Who better than a Bloodhound to help you sniff out the best deals in Metropolitan Phoenix real estate?
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The Arizona Republic has taken to calling a bottom to the Phoenix real estate market about three times a month.
Like this: A certain subset of high-end homes are selling for more than expected, so the sour market must be over. New home builders are making brass-band noises by press release, so the drought must be ending. The number of homes listed as Sale Pending is rising, so happy days must be here again.
All of this is false, alas. We track the broader market, month-by-month, and allowing for silly tax-credit tricks, the long-term trend of the Phoenix real estate market has been downward since December of 2005.
Here’s the big picture, minus the hype:
Those are bread-and-butter suburban tract homes, so your mileage may vary — slightly. But with the exception of niche products — high-demand Scottsdale condominiums and some age-restricted housing — that’s a pretty clear picture of the real estate market as a whole in the Valley of the Sun.
Here are the past 13 months under a microscope:
I’ve been saying for years that no one should overpay in this market, but you can see for yourself that tax credits make people do foolish things. But what’s most interesting to me is that the gap between listed price and sold price is growing.
In other words, this market likes hard bargainers.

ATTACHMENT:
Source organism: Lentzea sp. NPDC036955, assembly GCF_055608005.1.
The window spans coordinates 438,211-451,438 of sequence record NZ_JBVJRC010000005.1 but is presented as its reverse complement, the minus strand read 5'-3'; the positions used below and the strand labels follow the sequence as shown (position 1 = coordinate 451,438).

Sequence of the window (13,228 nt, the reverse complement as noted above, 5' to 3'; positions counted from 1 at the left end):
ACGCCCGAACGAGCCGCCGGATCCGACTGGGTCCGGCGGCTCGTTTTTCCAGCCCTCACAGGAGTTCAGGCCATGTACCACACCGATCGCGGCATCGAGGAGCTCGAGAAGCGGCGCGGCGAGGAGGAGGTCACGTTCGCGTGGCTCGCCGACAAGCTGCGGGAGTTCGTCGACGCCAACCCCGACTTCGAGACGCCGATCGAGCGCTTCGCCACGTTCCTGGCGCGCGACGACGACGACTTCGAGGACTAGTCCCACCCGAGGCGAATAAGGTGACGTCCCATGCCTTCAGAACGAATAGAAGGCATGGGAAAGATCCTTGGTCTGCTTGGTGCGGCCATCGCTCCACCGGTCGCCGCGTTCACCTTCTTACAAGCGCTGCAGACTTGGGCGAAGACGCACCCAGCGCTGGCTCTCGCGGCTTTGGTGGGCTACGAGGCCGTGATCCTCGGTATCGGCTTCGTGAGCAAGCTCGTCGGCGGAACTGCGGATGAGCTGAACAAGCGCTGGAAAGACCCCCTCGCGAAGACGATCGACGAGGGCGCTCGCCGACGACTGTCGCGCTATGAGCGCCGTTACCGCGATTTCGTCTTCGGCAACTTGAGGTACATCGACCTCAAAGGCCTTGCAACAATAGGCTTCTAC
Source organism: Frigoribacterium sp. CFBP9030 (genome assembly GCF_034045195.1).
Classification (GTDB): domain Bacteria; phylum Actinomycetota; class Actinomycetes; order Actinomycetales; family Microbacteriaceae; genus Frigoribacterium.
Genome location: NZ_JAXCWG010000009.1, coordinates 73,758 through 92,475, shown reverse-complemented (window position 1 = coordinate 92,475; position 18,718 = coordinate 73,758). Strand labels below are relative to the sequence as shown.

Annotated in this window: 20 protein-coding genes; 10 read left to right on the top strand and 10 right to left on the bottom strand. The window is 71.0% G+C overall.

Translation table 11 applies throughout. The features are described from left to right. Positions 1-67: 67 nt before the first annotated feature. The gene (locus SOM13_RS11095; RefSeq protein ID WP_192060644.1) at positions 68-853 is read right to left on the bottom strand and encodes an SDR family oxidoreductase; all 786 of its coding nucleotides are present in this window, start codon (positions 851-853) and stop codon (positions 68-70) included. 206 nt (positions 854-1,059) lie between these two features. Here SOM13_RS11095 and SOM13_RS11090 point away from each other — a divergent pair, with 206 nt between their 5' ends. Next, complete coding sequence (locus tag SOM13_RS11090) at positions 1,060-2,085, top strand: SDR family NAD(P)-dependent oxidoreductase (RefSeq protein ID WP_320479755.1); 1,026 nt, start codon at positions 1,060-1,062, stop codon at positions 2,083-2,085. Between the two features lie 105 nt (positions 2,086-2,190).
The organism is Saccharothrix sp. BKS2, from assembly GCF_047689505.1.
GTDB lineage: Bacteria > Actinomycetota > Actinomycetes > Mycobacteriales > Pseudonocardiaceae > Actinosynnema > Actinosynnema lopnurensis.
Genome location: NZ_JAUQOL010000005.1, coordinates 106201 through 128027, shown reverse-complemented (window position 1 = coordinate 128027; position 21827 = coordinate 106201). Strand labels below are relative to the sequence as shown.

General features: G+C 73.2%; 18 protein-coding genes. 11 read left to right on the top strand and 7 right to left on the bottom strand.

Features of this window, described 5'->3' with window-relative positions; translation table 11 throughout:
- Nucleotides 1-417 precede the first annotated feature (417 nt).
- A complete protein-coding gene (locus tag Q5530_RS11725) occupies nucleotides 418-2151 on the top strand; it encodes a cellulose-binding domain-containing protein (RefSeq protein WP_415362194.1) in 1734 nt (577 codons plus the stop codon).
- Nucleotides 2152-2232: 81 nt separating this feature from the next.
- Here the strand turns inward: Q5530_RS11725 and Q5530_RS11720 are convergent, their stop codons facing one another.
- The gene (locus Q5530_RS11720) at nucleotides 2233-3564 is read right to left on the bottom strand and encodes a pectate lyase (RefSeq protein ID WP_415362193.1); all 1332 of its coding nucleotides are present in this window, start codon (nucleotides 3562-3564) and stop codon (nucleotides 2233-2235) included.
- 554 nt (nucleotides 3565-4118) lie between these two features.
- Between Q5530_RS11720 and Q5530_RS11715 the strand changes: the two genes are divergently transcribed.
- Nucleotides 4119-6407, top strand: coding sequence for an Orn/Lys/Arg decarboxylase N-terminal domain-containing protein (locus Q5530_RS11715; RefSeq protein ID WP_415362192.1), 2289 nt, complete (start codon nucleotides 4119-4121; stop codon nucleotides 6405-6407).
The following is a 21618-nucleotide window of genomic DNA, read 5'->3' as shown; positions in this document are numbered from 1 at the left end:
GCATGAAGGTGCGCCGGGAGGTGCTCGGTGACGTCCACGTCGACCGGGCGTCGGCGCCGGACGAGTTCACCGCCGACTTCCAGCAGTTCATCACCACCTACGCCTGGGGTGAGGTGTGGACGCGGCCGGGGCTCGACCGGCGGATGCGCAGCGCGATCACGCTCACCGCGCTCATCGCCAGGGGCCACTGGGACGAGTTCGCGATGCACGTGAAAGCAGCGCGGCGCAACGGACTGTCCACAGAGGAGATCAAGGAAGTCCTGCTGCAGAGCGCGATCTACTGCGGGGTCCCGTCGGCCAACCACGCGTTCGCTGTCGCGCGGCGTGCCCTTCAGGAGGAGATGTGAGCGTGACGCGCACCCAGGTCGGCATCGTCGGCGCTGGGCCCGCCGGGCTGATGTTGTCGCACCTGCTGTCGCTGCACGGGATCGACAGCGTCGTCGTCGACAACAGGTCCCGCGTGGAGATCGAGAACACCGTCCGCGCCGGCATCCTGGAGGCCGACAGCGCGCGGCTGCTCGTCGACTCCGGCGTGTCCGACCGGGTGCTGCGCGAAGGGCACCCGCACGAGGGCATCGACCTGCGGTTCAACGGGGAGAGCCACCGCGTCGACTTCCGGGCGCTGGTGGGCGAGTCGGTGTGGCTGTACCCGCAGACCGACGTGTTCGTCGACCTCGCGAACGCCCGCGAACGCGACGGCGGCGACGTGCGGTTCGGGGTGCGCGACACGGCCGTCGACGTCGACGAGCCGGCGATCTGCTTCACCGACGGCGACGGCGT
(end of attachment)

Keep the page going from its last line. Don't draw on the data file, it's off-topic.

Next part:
The bottom line? It’s a great time to be a buyer or an investor, it’s a lousy time to be a seller, and we are a long, long way from living in a healthy real estate market.
You can track our numbers as we record them here: The BloodhoundRealty.com Market Basket of Homes.
Better yet, you can see what you can get for your money — or for your house — by giving us a call or making a showing or listing appointment. Drop me an email or phone me at 602-740-7531 and let’s figure out how to take best advantage of this real estate market — as it really is.No comments
Practical examples of how we cherry-pick profitable rental home investments in the near-suburbs of Phoenix.
Phoenix handyman Mark Deermer and I took a look at five relatively inexpensive homes in Surprise, a northwest suburb of Phoenix, that could work well as rentals properties.
Our findings — with photos, links to MLS listings and projected financials — are linked here: Rental home investment possibilities in Surprise, Arizona.
Here is one of the properties we saw, as an example of the kinds of things we’re taking into account: